This is how our audio engine example works. Since playSound() is a public method, any part of the codebase can add a request to the queue. “Global” or “central” event buses work like this too.

o You have to be more careful of cycles. Since anything can potentially put something onto the queue, it’s easier to accidentally enqueue something in the middle of handling an event. If you aren’t careful, that may trigger a feedback loop.

o You’ll likely want some reference to the sender in the event itself. When a listener gets an event, it doesn’t know who sent it, since it could be anyone. If that’s something they need to know, you’ll want to pack that into the event object so that the listener can use it.

What is the lifetime of the objects in the queue?

With a synchronous notification, execution doesn’t return to the sender until all of the receivers have finished processing the message. That means the message itself can safely live in a local variable on the stack. With a queue, the message outlives the call that enqueues it.

If you’re using a garbage collected language, you don’t need to worry about this too much. Stuff the message in the queue, and it will stick around in memory as long as it’s needed. In C or C++, it’s up to you to ensure the object lives long enough.

· Pass ownership:

This is the traditional way to do things when managing memory manually. When a message gets queued, the queue claims it and the sender no longer owns it. When it gets processed, the receiver takes ownership and is responsible for deallocating it.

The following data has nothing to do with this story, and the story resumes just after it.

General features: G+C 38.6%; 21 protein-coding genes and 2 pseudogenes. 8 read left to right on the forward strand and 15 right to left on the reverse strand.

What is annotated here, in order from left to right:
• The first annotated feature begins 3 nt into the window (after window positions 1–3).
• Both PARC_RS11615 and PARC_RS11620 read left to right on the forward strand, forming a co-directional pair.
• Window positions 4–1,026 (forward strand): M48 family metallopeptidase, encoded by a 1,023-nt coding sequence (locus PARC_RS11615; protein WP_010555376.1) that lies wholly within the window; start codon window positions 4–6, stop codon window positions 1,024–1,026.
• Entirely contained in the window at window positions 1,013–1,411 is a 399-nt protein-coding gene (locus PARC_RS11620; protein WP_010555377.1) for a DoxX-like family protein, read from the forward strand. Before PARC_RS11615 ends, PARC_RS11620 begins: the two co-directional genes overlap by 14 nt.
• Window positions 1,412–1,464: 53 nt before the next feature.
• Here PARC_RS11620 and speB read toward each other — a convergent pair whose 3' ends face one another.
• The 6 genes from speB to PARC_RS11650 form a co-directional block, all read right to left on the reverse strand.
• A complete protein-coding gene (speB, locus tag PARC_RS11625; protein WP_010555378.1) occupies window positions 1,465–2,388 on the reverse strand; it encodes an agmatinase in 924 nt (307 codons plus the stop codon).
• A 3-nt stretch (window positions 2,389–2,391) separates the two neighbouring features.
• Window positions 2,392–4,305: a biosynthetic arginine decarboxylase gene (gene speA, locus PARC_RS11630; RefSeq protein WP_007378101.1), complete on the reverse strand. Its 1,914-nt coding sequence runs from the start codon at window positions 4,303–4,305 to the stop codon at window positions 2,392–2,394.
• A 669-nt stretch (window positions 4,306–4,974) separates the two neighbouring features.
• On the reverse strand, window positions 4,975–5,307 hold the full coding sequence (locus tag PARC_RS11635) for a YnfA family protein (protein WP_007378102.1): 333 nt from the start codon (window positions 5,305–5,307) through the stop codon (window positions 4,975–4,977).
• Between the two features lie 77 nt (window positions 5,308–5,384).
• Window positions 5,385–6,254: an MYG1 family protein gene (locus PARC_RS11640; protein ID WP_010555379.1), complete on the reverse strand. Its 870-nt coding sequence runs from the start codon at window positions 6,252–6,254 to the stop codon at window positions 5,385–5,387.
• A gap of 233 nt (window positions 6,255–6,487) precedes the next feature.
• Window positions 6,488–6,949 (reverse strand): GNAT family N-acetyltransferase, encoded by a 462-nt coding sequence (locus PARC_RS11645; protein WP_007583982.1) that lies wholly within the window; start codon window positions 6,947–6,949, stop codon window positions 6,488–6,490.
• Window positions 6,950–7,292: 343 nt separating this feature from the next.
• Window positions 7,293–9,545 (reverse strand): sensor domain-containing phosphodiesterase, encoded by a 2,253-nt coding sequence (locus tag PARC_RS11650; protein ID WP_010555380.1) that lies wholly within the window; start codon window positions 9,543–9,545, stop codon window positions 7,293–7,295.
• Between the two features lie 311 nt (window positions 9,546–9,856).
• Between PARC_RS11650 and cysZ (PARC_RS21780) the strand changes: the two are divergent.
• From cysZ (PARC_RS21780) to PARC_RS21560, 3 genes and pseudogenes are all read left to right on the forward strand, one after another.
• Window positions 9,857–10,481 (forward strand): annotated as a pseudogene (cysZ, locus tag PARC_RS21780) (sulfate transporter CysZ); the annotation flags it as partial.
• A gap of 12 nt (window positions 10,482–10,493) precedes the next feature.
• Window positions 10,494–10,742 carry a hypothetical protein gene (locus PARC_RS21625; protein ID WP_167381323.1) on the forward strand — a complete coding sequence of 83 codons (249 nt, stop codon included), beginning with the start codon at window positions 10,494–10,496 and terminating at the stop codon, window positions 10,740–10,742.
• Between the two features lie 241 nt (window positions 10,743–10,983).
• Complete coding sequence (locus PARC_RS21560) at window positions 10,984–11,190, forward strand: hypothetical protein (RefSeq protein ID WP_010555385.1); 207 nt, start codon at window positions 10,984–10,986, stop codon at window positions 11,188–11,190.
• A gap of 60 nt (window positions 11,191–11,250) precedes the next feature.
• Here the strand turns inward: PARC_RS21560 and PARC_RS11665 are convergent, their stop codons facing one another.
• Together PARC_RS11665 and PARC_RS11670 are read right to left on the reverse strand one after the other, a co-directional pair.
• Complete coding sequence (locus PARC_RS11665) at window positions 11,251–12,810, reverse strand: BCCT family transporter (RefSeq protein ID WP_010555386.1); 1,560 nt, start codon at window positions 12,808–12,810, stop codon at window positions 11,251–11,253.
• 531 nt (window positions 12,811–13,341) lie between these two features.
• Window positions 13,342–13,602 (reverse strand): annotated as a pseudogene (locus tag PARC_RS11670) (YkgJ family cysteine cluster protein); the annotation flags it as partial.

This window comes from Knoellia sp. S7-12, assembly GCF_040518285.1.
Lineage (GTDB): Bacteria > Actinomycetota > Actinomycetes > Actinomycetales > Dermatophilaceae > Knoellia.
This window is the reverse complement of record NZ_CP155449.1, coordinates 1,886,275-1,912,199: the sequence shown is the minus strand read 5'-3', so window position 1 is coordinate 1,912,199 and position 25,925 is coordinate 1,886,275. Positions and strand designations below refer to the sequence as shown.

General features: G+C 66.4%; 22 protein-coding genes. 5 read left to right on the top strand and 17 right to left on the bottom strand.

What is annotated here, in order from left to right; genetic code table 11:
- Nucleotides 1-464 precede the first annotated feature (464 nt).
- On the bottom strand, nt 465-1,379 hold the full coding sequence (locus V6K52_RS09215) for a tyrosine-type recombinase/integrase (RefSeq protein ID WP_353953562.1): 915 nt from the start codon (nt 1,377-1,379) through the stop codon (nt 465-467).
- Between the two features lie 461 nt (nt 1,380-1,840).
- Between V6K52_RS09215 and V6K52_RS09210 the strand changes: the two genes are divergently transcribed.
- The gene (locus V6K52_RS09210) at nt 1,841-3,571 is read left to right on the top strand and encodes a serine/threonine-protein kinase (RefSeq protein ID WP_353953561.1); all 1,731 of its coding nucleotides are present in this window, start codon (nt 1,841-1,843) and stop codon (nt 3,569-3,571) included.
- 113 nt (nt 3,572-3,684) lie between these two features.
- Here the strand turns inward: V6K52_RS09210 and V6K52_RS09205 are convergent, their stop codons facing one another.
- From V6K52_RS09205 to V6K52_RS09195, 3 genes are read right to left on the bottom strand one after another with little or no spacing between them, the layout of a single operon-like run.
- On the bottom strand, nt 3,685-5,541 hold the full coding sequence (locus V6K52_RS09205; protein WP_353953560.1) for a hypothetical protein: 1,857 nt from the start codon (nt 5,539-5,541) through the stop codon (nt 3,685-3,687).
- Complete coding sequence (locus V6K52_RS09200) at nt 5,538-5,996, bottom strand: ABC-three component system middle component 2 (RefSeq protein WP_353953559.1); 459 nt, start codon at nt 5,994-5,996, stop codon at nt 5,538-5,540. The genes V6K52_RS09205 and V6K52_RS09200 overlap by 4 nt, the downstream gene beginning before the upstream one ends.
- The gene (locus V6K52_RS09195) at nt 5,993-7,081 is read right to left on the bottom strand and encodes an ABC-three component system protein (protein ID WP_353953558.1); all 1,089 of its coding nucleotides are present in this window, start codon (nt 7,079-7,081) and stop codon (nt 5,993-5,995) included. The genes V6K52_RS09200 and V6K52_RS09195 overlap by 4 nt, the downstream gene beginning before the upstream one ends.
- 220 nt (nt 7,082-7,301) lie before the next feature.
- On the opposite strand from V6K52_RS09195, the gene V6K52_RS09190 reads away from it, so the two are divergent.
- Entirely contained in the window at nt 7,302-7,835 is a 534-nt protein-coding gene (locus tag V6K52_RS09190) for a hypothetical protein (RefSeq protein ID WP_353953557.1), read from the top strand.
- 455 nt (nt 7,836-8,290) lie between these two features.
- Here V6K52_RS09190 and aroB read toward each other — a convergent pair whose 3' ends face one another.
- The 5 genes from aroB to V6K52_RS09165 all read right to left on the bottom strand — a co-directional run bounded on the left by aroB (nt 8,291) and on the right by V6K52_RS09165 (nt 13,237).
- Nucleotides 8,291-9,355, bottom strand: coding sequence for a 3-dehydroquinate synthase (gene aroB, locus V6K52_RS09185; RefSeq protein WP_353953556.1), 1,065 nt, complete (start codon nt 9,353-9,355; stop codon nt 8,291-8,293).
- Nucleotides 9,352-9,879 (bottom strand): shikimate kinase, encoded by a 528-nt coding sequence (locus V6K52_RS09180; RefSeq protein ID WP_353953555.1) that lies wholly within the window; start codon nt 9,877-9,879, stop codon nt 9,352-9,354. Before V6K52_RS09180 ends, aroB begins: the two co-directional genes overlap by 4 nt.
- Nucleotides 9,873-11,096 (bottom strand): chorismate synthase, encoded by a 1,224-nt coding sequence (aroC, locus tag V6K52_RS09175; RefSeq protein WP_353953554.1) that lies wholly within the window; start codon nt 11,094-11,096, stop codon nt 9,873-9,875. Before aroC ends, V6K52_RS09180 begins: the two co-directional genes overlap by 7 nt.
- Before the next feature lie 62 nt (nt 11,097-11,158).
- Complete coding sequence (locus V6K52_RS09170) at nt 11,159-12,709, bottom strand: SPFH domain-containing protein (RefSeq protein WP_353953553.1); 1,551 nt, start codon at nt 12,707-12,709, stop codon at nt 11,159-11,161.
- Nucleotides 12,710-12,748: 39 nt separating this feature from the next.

In C++, unique_ptr<T> gives you these exact semantics out of the box.

· Share ownership:

These days, now that even C++ programmers are more comfortable with garbage collection, shared ownership is more acceptable. With this, the message sticks around as long as anything has a reference to it and is automatically freed when forgotten.

Likewise, the C++ type for this is shared_ptr<T>.

· The queue owns it:

Another option is to have messages always live on the queue. Instead of allocating the message itself, the sender requests a “fresh” one from the queue. The queue returns a reference to a message already in memory inside the queue, and the sender fills it in. When the message gets processed, the receiver refers to the same message in the queue.

In other words, the backing store for the queue is an object pool.

See Also

· I’ve mentioned this a few times already, but in many ways, this pattern is the asynchronous cousin to the well-known Observer pattern.

· Like many patterns, event queues go by a number of aliases. One established term is “message queue”. It’s usually referring to a higher-level manifestation. Where our event queues are within an application, message queues are usually used for communicating between them.

Another term is “publish/subscribe”, sometimes abbreviated to “pubsub”. Like “message queue”, it usually refers to larger distributed systems unlike the humble coding pattern we’re focused on.

· A finite state machine, similar to the Gang of Four’s State pattern, requires a stream of inputs. If you want it to respond to those asynchronously, it makes sense to queue them.

When you have a bunch of state machines sending messages to each other, each with a little queue of pending inputs (called a mailbox), then you’ve re-invented the actor model of computation.

· The Go programming language’s built-in “channel” type is essentially an event or message queue.